• Fun fact – tomatoes are linked to werewolfism. Originally known in Europe as the “wolf peach” – an aphrodesiac and hallucinogenic.
  • Cininas is full of fun facts – “to have seen the wolf” is French slang for loss of virginity.
  • Less fun, the fate of those with hypertrichosis (“werewolf syndrome”). Julia Pastrana joined a freak show, then when she died the owner had her embalmed & continued to exhibit her (in the mid-late 1800s).

Prof Barbara Creed: Eroticism of Being Devoured

  • Prof Barbara Creed presented a very in-depth, Freudian look at the eroticism of being devoured (Red Riding Hood). Too difficult to tweet!
    I’m not sure I grasped all the ideas, but I know I’ll never see the line “All the better to eat you up!” in the same way again.

_

If The Shoe Fits – interpreting Cinderella

(Chair: Dr Constantine Verevis)
Dr Meredith Jones: The Princess and Makeover Culture

  • Makeover culture: TV show The Swan; Princess Dianna vs Kate Middleton; Lady Gaga…
  • Sleeping Beauty, Snow White – women rewarded for passivity, for stillness & silence.

Her voice was ever soft,
Gentle and low, an excellent thing in woman.
– King Lear (5.3.275)

  • Michael Jackson: makeover culture gone too far.
  • Current shift towards transformation as psychotic and evil eg Black Swan. Dr Jones bets Middleton won’t evolve as Dianna did.

Sarah Gibson: The Shadow of The Slipper

  • There are over 1,000 versions of Cinderella and over 130 Cinderella films.
  • Stepmother giving preferential treatment to her own children was a common scenario when mortality rates during childbirth were high.
  • Modern Cinderella interpretation – a challenge to face your own feelings of envy – overcome it + self-doubt to achieve what you desire.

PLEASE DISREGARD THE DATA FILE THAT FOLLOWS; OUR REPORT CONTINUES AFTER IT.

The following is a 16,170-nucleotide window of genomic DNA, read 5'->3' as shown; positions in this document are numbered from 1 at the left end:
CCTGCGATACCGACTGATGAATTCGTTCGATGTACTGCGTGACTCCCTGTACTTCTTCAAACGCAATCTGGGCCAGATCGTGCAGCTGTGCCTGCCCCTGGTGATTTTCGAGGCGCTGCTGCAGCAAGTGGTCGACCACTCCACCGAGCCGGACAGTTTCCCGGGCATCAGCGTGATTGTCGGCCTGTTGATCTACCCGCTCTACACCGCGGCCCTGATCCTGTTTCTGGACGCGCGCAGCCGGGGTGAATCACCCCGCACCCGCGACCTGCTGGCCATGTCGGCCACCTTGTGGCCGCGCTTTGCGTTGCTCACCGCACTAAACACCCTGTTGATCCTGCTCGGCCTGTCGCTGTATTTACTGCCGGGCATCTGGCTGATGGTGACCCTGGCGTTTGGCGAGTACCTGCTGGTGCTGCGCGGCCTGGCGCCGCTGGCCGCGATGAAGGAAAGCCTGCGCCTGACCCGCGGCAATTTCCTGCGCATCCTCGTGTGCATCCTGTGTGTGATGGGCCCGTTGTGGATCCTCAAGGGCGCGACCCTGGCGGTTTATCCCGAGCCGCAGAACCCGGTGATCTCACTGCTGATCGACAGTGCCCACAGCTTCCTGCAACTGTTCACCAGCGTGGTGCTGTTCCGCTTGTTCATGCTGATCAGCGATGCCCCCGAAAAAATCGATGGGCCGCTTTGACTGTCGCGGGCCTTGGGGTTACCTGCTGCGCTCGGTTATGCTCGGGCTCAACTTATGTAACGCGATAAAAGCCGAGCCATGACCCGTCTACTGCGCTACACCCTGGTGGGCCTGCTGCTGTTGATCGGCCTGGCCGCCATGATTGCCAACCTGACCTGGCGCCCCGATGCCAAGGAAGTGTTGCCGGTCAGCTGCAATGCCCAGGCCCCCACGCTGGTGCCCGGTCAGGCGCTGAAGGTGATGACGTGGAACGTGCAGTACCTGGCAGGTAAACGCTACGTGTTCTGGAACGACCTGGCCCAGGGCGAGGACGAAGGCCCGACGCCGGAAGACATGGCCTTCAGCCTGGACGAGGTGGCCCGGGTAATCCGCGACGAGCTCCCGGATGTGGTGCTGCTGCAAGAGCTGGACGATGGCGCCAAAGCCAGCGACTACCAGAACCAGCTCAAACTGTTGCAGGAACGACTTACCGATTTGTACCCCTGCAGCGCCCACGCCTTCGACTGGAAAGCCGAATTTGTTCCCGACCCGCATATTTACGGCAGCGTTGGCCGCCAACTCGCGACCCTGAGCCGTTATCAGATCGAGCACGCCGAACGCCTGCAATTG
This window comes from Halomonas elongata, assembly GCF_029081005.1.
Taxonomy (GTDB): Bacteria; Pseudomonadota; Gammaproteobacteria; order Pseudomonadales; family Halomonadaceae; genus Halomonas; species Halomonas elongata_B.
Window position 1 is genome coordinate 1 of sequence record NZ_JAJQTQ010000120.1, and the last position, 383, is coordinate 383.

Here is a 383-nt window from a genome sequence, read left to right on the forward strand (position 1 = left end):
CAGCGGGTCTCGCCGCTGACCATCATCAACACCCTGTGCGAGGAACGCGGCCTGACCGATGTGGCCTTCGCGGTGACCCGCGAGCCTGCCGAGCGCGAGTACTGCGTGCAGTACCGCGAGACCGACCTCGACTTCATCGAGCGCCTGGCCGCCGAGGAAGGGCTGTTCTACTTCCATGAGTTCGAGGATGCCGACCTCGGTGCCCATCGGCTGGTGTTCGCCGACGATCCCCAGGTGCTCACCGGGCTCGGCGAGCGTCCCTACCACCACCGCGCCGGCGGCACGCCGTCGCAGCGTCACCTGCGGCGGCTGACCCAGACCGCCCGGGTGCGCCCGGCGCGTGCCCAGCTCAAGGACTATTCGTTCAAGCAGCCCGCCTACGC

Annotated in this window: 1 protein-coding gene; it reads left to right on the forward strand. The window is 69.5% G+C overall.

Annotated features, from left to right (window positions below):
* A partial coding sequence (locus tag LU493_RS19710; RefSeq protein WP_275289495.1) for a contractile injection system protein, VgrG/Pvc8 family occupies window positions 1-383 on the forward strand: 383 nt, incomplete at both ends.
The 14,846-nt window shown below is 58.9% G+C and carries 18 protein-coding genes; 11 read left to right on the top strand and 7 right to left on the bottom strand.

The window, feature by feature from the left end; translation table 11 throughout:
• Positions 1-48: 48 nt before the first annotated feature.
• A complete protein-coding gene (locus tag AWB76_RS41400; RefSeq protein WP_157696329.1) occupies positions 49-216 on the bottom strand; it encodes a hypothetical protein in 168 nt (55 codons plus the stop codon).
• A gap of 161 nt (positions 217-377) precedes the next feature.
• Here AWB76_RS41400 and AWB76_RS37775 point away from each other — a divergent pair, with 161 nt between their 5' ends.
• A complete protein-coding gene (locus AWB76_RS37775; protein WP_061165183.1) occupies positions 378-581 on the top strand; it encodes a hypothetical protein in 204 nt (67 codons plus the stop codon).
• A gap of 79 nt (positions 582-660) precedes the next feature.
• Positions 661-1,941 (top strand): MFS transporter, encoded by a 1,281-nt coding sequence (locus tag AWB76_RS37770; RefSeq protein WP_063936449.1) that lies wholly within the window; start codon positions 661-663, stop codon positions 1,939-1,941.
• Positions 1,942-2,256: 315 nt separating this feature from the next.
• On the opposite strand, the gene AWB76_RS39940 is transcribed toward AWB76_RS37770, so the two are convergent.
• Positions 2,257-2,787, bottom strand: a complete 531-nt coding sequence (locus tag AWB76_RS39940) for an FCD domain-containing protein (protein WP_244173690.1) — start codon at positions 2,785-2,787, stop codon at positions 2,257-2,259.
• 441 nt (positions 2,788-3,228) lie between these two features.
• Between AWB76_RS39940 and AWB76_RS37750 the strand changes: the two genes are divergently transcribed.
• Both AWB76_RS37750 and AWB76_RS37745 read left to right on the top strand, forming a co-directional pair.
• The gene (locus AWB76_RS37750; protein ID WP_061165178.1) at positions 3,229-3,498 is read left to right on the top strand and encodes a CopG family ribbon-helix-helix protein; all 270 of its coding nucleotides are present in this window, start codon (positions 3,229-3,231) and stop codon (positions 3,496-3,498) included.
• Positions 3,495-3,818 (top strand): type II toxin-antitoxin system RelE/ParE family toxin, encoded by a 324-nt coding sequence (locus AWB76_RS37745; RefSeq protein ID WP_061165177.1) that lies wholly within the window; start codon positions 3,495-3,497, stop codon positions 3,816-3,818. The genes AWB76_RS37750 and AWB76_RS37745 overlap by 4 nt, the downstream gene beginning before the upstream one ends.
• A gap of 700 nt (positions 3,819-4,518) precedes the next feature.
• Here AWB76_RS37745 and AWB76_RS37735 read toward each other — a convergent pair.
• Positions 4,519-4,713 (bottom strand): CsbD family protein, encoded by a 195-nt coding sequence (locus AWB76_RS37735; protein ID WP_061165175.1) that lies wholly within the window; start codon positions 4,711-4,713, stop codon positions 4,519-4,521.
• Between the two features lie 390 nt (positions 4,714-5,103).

• Why didn’t Cinderella’s father help her? In some versions he’s as much of the problem – incestuous desire.
  • In some versions Cinderella’s stepsisters are punished – pulled apart by wild horses; chopped, boiled & pickled (& sent to their mother).

Prof Peter McNeil: The Horror of heavy Feet: or Why Cinderella Must Have Her Light Shoe

  • Peter McNeil is giving a history of shoes.
  • Shoes as sexual representations: the way “you enter a shoe… like penetrative sex”.
  • Scholarly debate on the size of Cinderella’s shoe, which is not a feature in all versions of the story. Historical fashion of small feet eg foot binding.
  • I’m really not keeping up with all the names of shoe designers that are being dropped. #outofmydepth
  • However, interesting point about shoes being only item of clothing independent from the body. Hold their own shape.
  • Shoes as mysterious – hidden structure, especially sneakers. Stilettos still cannot be entirely made mechanically.
  • Shoes as representations of class: barefoot=poverty, shoe fashion.
  • Cobblers are the male Cinderellas – profession lowly & difficult prior to the invention of high fashion. Self-made men eg Jimmy Choo.

Audience Q&A

  • Q: What is the difference between myths and fairy tales?
    A: Myths are about culture, fairy tales are about individuals. (- Gibson)
  • Recurrent audience questions around Disney and sanitisation of fairy tales.
  • Good audience question on whether it is possible to create brand new fairy tales.
    Answer: it’s already happening with contemporary fiction speaking to psychological experiences eg @MargaretAtwood, Angela Carter. (- Gibson)
  • Oh goody! Someone asked further about Jones’ “contemporary transformation as psychotic” and brought up The Red Shoes.
    Jones’ response: personally, views violence in older fairy tales as psychotic eg Snow White’s stepmother made to dance to death in hot shoes.
  • Q: Could there be a fairy tale about aging?
    A: There’s some contemporary Baba Yaga stories eg Baba Yaga Laid An Egg (- Gibson)
    Jones thinks there will be a continuing shift towards fairy tales featuring aging, wisdom, etc with aging population.
Gustave Doré: Perrault's Little Red Riding-Hood

Gustave Doré: Perrault’s Little Red Riding-Hood

Part two of Fairy Tales Re-imagined.

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2 Comments

  1. Some thoughts about Fairy Tales (Intro) | WritingBec's Blog said,

    […] and much thought. Where I can give references, I will. Thanks to Jordi Kerr (@WritingJordi) for tweeting from the conference and maddening/inspiring with quotes from Sarah Gibson, among […]

  2. hemp said,

    ….Fairy Tales….Fairy tales are fun to read and most have a moral or lesson that teaches ..